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I want to create digital archive of photos, documents and other imporant stuff to store in the cloud (likely Amazon Glacier). Preferably one year per archive, up to 10 gigabytes each. I want to make sure storage and network transfer errors won't break anything so I want to include a solid recovery data overhead.

Do you have any recommended best practices and tools here? RAR with recovery data? Is it worth to store each file checksum along with archive? Any other suggestions?

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If you want to include additional recovery data with your backups, you could use Parchive-type solutions. You specify the amount of redundancy/recovery data that you want to generate and how (if at all) to split it. The benefit of using this method is that it's agnostic to the actual backup and storage methods you choose. You can use zip or tar or Windows Backup or anything else that generates files and feed them through Parchive tools to generate additional recovery files.

Keep in mind that both Amazon Glacier and S3 services have an ability to generate file checksum, so once you upload a file, you can compare local and remote checksums to make sure the file got transferred without errors.

Furthermore, this is what Amazon has to say on this topic:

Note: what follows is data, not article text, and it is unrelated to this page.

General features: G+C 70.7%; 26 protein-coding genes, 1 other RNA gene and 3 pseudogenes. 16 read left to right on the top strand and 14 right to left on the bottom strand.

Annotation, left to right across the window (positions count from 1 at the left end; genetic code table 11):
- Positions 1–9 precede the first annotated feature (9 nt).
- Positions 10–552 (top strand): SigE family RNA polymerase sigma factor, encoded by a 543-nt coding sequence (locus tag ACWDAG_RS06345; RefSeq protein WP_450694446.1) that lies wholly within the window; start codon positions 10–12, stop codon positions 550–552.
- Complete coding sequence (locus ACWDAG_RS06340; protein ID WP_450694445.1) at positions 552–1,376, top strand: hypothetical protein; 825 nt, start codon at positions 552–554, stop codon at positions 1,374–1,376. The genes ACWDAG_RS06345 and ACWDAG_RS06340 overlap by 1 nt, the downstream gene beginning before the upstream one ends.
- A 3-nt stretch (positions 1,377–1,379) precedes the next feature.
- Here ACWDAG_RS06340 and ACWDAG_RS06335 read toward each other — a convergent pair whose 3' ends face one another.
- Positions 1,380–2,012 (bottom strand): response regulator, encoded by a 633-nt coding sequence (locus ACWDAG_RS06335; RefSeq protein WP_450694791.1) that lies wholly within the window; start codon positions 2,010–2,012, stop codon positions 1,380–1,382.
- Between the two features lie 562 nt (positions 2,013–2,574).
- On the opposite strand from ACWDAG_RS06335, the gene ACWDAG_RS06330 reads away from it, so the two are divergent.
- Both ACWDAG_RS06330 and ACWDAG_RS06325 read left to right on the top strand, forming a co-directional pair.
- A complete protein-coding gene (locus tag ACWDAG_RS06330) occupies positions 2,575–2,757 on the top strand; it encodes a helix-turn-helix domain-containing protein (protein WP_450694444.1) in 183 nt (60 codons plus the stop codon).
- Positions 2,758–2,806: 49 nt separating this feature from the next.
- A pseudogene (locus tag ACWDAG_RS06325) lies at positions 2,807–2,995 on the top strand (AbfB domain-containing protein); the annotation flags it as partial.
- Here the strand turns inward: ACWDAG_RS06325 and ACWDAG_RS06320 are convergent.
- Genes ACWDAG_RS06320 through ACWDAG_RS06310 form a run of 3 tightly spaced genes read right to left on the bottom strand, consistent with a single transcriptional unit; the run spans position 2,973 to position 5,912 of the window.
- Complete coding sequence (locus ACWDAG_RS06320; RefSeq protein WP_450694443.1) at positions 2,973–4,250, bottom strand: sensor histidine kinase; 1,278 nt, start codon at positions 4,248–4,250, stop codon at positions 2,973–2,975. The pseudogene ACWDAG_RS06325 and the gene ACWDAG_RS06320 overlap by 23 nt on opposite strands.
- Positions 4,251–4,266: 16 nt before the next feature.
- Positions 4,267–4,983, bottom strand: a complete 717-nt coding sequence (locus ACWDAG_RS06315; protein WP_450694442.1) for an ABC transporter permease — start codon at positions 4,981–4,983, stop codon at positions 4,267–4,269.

Durable – Amazon Glacier is designed to provide average annual durability of 99.999999999% for an archive. The service redundantly stores data in multiple facilities and on multiple devices within each facility. To increase durability, Amazon Glacier synchronously stores your data across multiple facilities before returning SUCCESS on uploading archives. Unlike traditional systems which can require laborious data verification and manual repair, Glacier performs regular, systematic data integrity checks and is built to be automatically self-healing.

This means that there’s only a 0.00000000001 (1e-11) probability of any one of your files going poof over the course of a single year. Put another way, if you store 100 billion files in Glacier for one year, you can expect to lose one of them.

If you want additional assurance, consider uploading your data to multiple Glacier regions or to a totally different service provider in another geo region.

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Combined with PAR archives, this could be a great solution -- depending on affordability. Also, I prefer MultiPar for PAR archives over QuickPar. Its main defining feature is that it will generate parity for subfolders, something QuickPar doesn't do. –  afrazier Sep 7 '12 at 12:58
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Generally if you don't fully trust your storage medium's reliability, you want to introduce your own repair-capable redundancy.

A brute-force and quick-and-dirty way of doing this is merely uploading everything twice. You probably don't want to do that.

It's involved, but if you split your files into small blocks, and create "par2" files using a tool such as QuickPar. (here's a tutorial) then I believe if a file is missing it can be recovered. This is usually used to increase the reliability of binary files transferred and "retrieved" over Usenet (which was never really designed to do that), but it could be used anywhere you want to have this level of redundancy.

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